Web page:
A torn post card of the Lusitania, kept by Jens.

Immigation documents show that Jens Jensen Plond arrived 2-3-1911 via Ellis Island, born about 1885, Port of Departure: Liverpool. Place of Origin: Scandinavian. Ship: Lusitania. His occupation is listed as "drainer", yes, clearly "drainer". Name of nearest relative in country of origin: "Father: Niels Plond, fraer".

Along with Jens, came his brother Ottinius Jensen Plond, both from Fraer, both going to Audubon, Iown. Ottinius ("Uncle Otto") is listed as a "miller". Otto Plond (10-23-1892 - 4-25-1957) married Jane Hollen Beck and they had a son, Donald LeRoy Plond (12-10-1933 - 8-27-1998).

Karen Plond at 18

Karen Ingre Plond

Mar. 16, 1913 to Dec. 5, 1990

Born and lived her early years in Audubon, Iowa, a town were the churches, schools, neighbors all spoke Danish. Karen did not learn to speak English until she was seven years old. Married Arleigh Robert Kerr in 1946 and they had one child: Arleigh Robert Kerr, Jr. born in 1950.

Origins of the Madsen Family

Niels Madsen

born in 1796

Married to Mette Marie Albertsdatter (born in 1797).

Mads Nielsen

born in

Married to Christine Nielsen, born 1827 in Farstrup, Aalborg, Denmark.

Lars Madsen

1861 to 1926

Born in Barmer, Denmark; died in Aars. In the 1890 census, Lars is listed as a farmer. On U.S. immigration documents for daughter, Anna in 1911; she says her father was a brewer. Lars married Karen Maria Jorgensen and they had six children: Hanna, Christian, Anna (2-5-1893), George, Katrina and Johan (born about 1890). After Karen died in 1911, Lars married Hasina Posborg and they had three children. Aage Christian Madsen (b. 1913), Viggo Madsen (b. 1914),and Arne Madsen (b. 1919). Aage moved to Johannesburg, South Africa and opened The Three Vikings Restaurant.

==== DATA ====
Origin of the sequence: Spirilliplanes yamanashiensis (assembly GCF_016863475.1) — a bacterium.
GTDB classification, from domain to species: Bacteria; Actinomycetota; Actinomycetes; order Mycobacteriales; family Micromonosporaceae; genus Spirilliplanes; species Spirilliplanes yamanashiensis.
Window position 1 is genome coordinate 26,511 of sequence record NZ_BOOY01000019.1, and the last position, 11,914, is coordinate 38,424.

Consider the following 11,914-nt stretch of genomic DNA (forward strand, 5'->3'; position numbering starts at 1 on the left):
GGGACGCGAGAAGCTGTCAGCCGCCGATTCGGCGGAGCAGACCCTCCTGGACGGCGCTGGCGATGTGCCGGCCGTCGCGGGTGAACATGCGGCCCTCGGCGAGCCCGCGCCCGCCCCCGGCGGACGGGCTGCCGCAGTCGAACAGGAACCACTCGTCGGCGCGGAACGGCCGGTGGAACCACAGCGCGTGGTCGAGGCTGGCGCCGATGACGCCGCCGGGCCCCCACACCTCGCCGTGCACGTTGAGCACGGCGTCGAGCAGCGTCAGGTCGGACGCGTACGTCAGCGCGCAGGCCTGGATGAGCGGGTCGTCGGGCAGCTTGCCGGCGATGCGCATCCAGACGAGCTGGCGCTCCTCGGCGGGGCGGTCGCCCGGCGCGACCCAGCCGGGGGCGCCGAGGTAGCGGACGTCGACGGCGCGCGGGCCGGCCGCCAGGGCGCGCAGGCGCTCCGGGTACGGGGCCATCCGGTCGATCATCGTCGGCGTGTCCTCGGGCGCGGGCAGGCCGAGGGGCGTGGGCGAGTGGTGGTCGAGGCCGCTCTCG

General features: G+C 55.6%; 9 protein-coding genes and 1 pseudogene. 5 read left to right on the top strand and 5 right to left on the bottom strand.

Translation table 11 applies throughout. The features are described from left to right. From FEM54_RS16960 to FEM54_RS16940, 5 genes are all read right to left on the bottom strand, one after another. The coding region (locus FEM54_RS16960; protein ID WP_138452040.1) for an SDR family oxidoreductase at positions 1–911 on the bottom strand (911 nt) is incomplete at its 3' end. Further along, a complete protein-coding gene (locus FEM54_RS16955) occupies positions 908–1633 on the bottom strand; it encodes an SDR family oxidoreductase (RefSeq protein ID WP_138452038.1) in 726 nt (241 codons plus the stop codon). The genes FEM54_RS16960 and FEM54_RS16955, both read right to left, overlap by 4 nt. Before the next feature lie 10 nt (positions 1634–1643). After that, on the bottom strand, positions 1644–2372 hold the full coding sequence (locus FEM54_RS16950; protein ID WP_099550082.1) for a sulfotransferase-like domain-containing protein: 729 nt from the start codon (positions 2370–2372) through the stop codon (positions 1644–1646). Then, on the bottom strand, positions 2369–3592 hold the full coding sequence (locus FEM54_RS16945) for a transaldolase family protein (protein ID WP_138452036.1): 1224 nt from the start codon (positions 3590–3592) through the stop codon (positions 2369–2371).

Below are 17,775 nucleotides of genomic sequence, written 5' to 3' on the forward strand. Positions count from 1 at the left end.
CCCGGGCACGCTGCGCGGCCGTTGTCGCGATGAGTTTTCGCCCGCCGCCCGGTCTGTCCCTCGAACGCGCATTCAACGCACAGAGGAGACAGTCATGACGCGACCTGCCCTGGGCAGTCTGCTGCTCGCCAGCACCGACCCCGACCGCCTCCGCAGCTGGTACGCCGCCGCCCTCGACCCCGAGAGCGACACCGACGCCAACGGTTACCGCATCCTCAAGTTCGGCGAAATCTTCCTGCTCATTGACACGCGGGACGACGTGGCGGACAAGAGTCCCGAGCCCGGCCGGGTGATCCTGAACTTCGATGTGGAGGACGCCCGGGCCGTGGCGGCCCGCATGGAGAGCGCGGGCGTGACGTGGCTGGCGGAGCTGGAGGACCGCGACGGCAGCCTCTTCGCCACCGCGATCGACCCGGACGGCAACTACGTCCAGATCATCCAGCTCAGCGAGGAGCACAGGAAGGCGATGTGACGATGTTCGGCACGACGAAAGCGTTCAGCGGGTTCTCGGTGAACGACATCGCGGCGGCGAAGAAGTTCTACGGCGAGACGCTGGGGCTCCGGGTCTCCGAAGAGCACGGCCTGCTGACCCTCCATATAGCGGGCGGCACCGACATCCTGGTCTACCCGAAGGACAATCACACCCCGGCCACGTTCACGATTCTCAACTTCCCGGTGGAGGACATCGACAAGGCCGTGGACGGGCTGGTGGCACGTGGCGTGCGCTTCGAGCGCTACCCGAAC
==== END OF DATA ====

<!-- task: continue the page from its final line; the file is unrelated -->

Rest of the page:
Karen Maria Jorgensen

1858 to 1911

Karen married Lars Madsen. Born in Mjallerup, the daughter of Jorgen Christian Carlsen (b. 1781) and Johanne Sorensdatter (b.1800). According to the 1860 Census, Jorgen was a "grower" in Logsted. See my Everybody page for Karen Maria Jorgensen ancestors going back to Jens Pedersen (born 1646 in Vilsted, Denmark) and Ana Christensdatter (born in 1660, also in Vilsted).

Anna Madsen

2-5-1893 to 3-9-1959

Born in Aars, Denmark. She came to America on the SS Oscar II, arriving on 4-19-1911 with her brother Johan Madsen. Anna married Jens Plond and they had four children: Karen Ingre (1913), Edith, Frances, and James.

The Madsen house (center, right with the car in front) in Aars where Anna Madsen was born.

Danish Census Archives

The Danish Census Archives is an absolutely fabulous website. They've got all the Danish Census documents going back to 1791 on-line. Wealth of information. Because the wives kept their original names like Karen Madsdatter and they list the parish and town where they were born, it is very easy to track women back to their parents. Couple things to remember, while searching for names or parishes, use Danish spellings. Jörgen, not Jorgen. Frær or Frūr, not Fraer.